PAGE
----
Republican lawmakers in the House of Representatives attached a provision for the Keystone XL pipeline from Canada to legislation regarding continuation of payroll tax cuts. They claim the pipeline is shovel-ready and will add jobs to a sluggish U.S. economy.
Jeremy Symons, senior vice president of the National Wildlife Federation, said it wasn't U.S. politicians but major oil companies that are driving the legislation.
"The oil companies that profit from dirty tar sands oil are calling the shots and pulling the strings behind this political stunt," he said in a statement.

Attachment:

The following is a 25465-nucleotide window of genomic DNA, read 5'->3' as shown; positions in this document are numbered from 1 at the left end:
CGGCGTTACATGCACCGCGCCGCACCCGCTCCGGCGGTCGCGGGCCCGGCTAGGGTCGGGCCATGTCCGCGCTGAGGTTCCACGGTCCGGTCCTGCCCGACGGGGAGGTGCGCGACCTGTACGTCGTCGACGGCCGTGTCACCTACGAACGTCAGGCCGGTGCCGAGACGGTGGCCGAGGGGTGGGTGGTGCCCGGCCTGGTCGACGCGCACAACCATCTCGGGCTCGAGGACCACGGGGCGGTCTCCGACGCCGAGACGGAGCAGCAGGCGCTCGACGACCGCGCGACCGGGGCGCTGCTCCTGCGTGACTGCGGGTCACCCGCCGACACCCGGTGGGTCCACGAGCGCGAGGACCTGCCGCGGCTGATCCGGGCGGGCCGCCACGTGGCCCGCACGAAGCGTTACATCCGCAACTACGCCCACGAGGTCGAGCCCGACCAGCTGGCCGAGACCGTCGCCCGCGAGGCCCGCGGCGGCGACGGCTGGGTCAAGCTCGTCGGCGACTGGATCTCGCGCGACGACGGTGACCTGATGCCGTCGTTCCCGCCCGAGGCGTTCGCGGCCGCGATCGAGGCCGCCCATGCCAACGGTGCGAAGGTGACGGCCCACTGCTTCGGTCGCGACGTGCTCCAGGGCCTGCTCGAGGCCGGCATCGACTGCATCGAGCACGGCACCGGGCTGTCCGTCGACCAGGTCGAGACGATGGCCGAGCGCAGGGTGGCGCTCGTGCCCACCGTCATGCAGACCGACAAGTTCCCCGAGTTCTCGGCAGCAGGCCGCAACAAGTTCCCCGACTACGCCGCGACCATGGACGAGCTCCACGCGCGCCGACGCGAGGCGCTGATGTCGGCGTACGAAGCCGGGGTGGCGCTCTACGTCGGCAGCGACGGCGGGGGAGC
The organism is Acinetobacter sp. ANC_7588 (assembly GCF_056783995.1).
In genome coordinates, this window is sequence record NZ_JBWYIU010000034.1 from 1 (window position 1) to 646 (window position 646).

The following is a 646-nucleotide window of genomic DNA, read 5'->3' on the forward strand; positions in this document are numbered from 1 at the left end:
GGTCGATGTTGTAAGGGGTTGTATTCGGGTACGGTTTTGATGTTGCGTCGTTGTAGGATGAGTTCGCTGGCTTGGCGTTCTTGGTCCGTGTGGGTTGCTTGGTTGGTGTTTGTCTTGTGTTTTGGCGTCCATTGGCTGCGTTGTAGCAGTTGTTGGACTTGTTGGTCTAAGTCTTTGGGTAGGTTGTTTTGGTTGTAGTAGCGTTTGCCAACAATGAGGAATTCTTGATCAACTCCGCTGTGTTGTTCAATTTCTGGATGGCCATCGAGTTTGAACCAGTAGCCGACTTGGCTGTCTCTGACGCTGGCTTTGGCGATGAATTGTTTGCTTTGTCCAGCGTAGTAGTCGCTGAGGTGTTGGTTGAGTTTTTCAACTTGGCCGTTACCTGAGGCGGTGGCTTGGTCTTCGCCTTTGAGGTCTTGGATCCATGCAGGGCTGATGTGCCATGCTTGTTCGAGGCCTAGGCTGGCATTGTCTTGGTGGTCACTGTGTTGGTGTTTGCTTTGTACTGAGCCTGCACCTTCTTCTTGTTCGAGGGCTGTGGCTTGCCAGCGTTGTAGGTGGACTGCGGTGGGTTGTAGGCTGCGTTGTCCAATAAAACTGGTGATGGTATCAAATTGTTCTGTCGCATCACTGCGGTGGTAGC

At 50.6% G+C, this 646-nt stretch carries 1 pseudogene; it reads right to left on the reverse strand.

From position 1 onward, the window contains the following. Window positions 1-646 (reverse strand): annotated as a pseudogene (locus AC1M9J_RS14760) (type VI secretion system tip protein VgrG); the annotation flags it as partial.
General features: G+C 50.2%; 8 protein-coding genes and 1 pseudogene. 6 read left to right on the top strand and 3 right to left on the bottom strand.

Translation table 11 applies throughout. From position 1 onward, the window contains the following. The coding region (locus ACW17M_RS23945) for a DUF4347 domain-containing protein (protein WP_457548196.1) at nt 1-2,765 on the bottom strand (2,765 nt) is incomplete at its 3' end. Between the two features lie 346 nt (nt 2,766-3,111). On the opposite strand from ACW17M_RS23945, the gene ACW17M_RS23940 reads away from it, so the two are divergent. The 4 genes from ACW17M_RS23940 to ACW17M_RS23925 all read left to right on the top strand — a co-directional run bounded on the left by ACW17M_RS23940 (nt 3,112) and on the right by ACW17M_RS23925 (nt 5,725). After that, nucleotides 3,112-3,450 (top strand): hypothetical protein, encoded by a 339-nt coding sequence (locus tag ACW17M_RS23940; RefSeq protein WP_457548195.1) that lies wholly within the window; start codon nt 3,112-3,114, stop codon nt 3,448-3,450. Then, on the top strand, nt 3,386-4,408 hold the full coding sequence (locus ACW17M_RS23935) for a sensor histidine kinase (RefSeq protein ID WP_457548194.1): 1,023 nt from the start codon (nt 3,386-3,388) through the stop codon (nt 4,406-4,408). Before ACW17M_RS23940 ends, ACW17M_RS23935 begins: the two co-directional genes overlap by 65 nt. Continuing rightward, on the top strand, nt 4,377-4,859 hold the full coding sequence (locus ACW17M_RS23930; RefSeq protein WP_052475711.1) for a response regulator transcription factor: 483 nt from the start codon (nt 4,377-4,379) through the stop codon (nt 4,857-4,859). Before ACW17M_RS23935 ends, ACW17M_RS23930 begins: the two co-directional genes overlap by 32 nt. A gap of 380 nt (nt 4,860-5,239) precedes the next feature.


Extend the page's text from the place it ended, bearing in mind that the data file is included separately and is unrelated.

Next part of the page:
He said building Keystone XL will increase U.S. dependency on heavy oil from Canada.
TransCanada said it was considering alternative routes for Keystone XL through Nebraska because opponents said the planned route passed over an aquifer. As a consequence, the U.S. State Department said it needs to take another look at the project, pushing a final decision until after the 2012 presidential elections.
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